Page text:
The Study

The new review paper in Polymers focuses on biopolymers used as edible coatings. The effect of secondary metabolites on plasticizing, antioxidant, and antimicrobial properties of edible biopolymer food packaging has been specifically discussed by the authors. Furthermore, their use as active agents for active packaging applications has been explored in-depth in the paper.

The authors have stated that there is a wide array of general research into edible coatings, but there is a lack of study which addresses the specific research question the authors aim to answer. One hundred and seventy-nine papers in the current literature have been reviewed by the authors.

Study Findings

The paper has thoroughly reviewed several key research areas in biopolymers and edible packaging. Multiple fungi and plant secondary metabolites have been explored in the review study, which can be exploited to enhance the functionality of biopolymer-based edible food packaging. The properties of materials depend on the interaction between polymer, food substrate, and secondary metabolites.

The functionality and efficiency of these materials depends on the biopolymer’s matrix, such as resins, proteins, and polysaccharides. Additionally, it depends on additives and plasticizers. Other factors which influence the overall performance of prepared materials include the structure and functional groups of additives and polymer matrices.

Edible food packaging incorporating biopolymers and secondary components can be used to preserve a variety of foodstuffs including meats, fruit, and vegetables. As they are edible, there is no waste, which significantly improves the environmental friendliness of the food packaging industry.

Mechanical tests confirmed the performance of edible packaging. The effectiveness of additives depends on polymer matrix constitution, formulation, preparation methods, conditions, and microstructural interactions in the material.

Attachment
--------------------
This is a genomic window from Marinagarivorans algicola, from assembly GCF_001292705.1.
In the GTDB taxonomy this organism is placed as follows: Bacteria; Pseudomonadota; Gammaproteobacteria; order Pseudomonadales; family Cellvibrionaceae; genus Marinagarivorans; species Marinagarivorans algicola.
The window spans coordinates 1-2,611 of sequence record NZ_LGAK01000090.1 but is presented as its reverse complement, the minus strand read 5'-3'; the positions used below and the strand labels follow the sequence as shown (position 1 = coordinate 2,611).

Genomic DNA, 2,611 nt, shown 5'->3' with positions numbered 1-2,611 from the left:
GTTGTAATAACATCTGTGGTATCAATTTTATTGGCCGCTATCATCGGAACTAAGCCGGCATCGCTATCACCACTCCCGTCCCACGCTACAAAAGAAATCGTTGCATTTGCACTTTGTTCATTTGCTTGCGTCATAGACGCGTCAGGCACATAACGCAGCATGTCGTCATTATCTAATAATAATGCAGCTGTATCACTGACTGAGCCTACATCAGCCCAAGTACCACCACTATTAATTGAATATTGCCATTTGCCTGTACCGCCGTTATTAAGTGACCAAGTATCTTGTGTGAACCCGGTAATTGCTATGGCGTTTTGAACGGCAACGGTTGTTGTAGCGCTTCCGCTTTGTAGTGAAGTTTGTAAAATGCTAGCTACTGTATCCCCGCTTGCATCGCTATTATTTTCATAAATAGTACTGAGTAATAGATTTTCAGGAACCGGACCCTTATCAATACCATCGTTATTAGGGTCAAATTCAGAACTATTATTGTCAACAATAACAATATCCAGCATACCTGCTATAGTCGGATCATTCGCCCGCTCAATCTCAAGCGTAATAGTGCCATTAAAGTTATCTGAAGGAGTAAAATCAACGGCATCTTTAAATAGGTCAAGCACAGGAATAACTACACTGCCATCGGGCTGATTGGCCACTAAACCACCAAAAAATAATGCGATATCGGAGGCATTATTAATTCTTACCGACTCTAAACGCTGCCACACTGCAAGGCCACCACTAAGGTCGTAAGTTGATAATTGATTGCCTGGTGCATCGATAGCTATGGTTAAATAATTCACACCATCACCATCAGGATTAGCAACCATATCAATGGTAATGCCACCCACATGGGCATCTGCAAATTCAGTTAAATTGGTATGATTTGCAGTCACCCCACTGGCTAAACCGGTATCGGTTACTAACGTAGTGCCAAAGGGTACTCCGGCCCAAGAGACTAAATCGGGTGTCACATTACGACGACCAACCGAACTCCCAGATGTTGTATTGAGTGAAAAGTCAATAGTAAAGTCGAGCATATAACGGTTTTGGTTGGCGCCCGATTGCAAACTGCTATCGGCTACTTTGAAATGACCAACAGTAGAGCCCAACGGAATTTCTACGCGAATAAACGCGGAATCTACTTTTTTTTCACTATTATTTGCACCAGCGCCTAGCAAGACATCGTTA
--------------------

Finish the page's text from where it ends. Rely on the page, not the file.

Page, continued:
Drawbacks have been highlighted in the study, including the hydrophilicity of biopolymers. This can be overcome with the incorporation of additives such as lipophilic compounds. Additionally, the review has highlighted the need for further investigation of secondary compounds to assess their potential toxicity and studies on developing green, standardized, and cost-effective processes are required.

Future research perspectives highlighted in the paper include industrial and academic research on edible film-forming mechanisms, secondary compound optimization, and improving the functionality and performance of edible food packaging materials. This will improve the industrial scalability and commercial viability of edible food packaging.

Further Reading

Moeini, A et al. (2022) Edible Polymers and Secondary Bioactive Compounds for Food Packaging Applications: Antimicrobial, Mechanical, and Gas Barrier Properties Polymers 14(12) 2395 [online] mdpi.com. Available at: https://www.mdpi.com/2073-4360/14/12/2395

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Reginald Davey

Written by

Reginald Davey

Reg Davey is a freelance copywriter and editor based in Nottingham in the United Kingdom. Writing for News Medical represents the coming together of various interests and fields he has been interested and involved in over the years, including Microbiology, Biomedical Sciences, and Environmental Science.